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i'm also a committed servant of my profession, my community, and my campus. i serve on seat 1 of the graffiti advisory board appointed by eric mar. i'm copy editor, assistant copy editor for the richmond review in sunset beacon. i have way more professional service to national organizations, journalism, publishers than i care to admit. at the level of the campus and departmental committee work, i've served on regulations, review committees, grievance committees, assessment committees, strategic planning committees, budget committees. i've been on almost every committee that's out there and i've been on several committees that have needed some of the things that it sounds like the sunshine ordinance task force could also benefit from. and specific things that i have in mind for that would be meeting efficiency. i liked what david was saying about being proactive. fresh ideas sound like would be very helpful moving forward.
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education outreach is obviously something that i'd be qualified for and willing to move forward with and sounds like the commission would also benefit from. increased competency and professionalism, i think that might also be something to consider here and the issue of perspectives come up on numerous occasions is something i'd be able to assist with. but every task force is different. every committee is different. and until i would be nominated and get involved, i wouldn't know exactly how i could move these issues forward. but i've done it before on other committees. if given a chance, i'd like to do it here, too. thanks. >> listening to other people's comments and you have some concerns, can you elaborate? >> well, i definitely gather just from my training as a communications scholar that there is indeed some tension between members of the commission and also, more importantly, tension between how the sunshine ordinance task force is perceived by its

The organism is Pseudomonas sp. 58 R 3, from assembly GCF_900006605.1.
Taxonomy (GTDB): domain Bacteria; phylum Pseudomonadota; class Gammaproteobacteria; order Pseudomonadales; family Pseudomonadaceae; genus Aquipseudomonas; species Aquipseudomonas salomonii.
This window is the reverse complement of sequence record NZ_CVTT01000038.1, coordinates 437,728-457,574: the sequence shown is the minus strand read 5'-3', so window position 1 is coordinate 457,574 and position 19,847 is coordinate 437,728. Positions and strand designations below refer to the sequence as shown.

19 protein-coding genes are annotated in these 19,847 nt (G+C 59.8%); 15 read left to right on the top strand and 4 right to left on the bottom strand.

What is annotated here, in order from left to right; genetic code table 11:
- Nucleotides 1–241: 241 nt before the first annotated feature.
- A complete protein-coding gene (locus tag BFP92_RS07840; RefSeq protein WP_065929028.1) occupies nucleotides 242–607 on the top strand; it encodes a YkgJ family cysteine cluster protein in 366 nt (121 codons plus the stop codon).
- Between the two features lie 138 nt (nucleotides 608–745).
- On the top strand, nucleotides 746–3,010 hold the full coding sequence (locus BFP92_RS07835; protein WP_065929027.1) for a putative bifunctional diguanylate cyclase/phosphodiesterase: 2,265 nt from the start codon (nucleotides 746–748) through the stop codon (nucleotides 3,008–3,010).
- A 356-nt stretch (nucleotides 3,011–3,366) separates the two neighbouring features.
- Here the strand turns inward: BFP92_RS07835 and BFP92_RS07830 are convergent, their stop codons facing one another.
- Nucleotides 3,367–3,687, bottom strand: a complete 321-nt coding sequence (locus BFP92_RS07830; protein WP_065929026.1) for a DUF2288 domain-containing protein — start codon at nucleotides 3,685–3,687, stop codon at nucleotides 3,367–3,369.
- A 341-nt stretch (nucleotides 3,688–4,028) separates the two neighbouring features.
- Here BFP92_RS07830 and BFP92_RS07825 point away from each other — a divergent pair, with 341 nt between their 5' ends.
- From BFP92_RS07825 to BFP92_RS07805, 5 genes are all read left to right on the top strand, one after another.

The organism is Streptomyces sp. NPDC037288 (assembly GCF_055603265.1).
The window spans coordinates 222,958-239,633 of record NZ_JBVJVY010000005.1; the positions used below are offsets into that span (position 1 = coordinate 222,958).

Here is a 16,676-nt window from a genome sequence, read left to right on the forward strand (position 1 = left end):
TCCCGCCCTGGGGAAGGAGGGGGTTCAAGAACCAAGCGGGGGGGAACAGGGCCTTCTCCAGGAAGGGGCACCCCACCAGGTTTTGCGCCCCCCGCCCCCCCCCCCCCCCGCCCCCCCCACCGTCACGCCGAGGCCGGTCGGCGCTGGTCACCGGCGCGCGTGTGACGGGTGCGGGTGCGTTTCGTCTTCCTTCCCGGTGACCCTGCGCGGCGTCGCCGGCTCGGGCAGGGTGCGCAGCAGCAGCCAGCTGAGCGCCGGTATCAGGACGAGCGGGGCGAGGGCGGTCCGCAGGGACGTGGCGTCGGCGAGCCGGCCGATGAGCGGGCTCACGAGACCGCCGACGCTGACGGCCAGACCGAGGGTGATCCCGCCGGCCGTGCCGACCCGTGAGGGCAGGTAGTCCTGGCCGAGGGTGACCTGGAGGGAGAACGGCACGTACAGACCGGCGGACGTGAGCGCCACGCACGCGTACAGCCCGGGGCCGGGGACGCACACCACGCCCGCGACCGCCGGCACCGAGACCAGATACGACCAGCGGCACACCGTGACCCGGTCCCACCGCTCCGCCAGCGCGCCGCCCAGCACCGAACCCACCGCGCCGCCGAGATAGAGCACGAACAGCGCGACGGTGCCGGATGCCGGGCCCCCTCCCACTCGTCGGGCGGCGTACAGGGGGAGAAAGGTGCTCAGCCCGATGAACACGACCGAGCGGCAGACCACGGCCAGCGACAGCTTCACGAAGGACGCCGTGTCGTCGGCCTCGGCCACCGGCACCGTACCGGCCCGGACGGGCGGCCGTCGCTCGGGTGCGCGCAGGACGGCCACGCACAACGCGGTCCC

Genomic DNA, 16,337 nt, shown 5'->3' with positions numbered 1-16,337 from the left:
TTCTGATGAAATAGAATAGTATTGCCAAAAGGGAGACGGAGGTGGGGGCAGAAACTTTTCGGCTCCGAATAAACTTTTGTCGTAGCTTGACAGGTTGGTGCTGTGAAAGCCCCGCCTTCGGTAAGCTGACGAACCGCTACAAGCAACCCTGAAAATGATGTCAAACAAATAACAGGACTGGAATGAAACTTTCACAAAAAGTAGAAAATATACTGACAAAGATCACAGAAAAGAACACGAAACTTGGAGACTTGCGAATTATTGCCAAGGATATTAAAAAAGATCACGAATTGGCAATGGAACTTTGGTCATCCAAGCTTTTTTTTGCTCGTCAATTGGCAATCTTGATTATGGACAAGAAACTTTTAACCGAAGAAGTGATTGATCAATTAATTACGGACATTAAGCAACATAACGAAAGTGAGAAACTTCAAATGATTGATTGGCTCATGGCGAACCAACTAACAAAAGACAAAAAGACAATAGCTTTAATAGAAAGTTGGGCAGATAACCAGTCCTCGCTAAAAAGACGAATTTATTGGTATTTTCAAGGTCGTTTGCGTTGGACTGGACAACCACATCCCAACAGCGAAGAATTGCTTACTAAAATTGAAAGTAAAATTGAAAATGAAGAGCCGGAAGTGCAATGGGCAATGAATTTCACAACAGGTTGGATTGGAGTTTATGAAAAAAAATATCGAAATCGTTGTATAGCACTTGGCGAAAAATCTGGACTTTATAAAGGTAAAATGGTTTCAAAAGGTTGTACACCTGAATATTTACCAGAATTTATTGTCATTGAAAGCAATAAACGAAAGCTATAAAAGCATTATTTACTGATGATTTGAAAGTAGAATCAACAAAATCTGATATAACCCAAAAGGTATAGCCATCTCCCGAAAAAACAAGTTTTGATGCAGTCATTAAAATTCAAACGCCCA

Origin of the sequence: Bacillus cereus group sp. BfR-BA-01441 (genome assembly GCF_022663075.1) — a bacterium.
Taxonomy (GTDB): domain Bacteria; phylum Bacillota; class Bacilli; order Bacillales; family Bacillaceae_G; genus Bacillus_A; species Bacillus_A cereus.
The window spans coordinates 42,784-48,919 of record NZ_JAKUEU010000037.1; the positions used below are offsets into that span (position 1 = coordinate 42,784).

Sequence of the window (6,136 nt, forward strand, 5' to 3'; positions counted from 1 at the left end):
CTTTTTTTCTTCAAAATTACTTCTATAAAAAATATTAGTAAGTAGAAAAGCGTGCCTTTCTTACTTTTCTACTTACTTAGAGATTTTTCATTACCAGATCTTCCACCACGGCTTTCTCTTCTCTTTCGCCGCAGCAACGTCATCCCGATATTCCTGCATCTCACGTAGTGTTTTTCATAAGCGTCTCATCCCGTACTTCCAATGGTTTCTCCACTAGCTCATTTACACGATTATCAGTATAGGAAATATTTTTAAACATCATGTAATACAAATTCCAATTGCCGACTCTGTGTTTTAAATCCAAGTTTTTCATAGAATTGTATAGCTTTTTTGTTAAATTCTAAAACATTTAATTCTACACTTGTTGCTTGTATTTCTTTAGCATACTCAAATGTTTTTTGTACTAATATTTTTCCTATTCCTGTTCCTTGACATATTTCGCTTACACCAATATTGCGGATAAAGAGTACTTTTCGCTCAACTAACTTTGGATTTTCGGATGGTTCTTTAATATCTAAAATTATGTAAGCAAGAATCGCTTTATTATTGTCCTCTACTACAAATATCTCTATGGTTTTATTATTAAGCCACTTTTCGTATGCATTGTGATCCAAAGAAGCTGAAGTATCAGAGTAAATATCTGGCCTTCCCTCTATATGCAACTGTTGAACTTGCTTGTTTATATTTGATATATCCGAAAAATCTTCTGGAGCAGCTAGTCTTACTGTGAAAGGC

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members and how it's perceived by the public. i have masters and ph.d. training in rhetorical theory and one of the things that i'm trained to do is to help with public relations and public image issues. i think that in addition to clarifying maybe some of the ordinance, putting more stuff up on line, i think that maybe the task force would benefit from a public relations campaign of sorts. that's something i could probably help with. >> okay, thank you. >> thanks. >> let's see. next up is lee anthony hepner. >> hello. >> good afternoon. my name is lee hepner ~. thanks for the opportunity to speak before you today.